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Weathering the Bad Weather Blues

The rash of Winter 2014 storms, each touted in succession as the worst and the last, continues to erupt, leading some to ponder if spring will in fact spring March 20 as scheduled. Or will the pothole-pocked roadways, the school cancellations and the blue funk of staying indoors continue?

For most, winter interruptions to daily routines are a pain in the neck, at best; for others, the absence of sun and regular activity can be crippling. These are the patients “allergic” to bad weather — those with Seasonal Affective Disorder (SAD).

SAD is depression confined to a certain time of year, generally winter, said Terry Lusher, M.A., LPC, of Encouraging Words Counseling Center. According to Lusher, it may take people a couple of hard winters to determine their feelings of depression are linked to snow accumulation, but as soon as they do recognize the connection, they should seek help.

“SAD has symptoms similar to clinical depression, but it is a different diagnosis,” he noted.

According to the National Institutes of Health, SAD affects more women than men and symptoms are similar to other forms of depression, including a feeling of hopelessness, increased appetite with weight gain, sleep pattern changes, decreased energy, unhappiness and irritability.

“A lot of times, SAD begins in the teenage years, especially with teen girls,” Lusher pointed out. “It’s very important for parents to pay particular attention to their teens and to get an early diagnosis to separate SAD from being confused with other things.”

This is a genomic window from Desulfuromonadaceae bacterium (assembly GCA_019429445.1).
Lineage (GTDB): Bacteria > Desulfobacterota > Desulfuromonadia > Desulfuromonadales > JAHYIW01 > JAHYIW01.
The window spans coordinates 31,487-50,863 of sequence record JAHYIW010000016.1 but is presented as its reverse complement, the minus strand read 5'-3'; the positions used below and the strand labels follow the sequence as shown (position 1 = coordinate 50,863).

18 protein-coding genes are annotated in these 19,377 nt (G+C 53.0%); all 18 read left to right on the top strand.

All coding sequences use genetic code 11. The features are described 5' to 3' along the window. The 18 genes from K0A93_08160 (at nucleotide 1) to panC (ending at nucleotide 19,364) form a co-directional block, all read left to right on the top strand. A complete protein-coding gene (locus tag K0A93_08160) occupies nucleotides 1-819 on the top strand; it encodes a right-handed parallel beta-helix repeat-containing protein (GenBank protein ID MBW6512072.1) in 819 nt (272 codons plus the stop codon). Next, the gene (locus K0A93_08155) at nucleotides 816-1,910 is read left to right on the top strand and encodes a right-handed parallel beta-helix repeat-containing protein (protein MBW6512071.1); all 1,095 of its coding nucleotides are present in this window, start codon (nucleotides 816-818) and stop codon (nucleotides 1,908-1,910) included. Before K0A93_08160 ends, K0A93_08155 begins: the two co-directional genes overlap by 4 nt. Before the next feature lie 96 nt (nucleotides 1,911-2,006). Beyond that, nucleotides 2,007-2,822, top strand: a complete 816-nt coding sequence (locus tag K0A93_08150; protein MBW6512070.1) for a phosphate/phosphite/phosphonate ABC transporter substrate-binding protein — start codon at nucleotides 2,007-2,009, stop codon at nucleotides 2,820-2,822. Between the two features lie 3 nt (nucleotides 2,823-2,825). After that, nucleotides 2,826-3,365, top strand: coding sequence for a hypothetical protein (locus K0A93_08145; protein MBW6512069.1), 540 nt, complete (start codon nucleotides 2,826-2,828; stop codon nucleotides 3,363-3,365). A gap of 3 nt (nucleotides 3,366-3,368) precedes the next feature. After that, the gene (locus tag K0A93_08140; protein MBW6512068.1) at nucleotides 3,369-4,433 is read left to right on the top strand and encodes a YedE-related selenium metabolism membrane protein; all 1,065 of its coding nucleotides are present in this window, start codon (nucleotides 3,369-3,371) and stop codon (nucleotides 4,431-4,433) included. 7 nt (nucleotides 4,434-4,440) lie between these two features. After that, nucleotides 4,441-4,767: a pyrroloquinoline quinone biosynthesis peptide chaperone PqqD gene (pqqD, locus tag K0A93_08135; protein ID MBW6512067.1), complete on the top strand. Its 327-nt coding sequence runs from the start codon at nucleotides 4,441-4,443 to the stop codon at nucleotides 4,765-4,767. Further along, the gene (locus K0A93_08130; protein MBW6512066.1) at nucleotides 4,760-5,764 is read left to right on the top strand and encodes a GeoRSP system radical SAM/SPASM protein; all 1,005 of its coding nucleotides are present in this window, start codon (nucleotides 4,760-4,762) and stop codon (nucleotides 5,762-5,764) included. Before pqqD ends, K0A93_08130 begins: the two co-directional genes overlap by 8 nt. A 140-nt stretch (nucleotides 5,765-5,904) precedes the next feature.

Lusher added that he has seen an increase in teens suffering from SAD this year.

People of northern climates are also more susceptible to developing SAD, said Lusher.

“There’s a theory about light and light sensitivity in individuals. When winter light changes, we don’t absorb as much sun, we don’t make as much vitamin D and we end up with a deficiency.”

Sometimes, the depression symptoms lead patients to self-medicate. “There are studies that show as light decreases significantly, people get into trouble more with alcohol,” added Lusher.

Doctors often prescribe antidepressant medications to patients with a SAD diagnosis. Lusher’s practice calls on a variety of treatments for SAD, including psychotherapy, neurofeedback and nutritional therapy to manage patient moods until sunnier days return.

Other strategies to combat SAD are getting adequate sleep, exercise and light treatment. Although therapeutic light boxes exist to mimic regular rays, the sun is the optimal source when available, no matter the temperature.

“Stay safe, but get your coat on and get outdoors,” Lusher said.

By Lisa Shrewsberry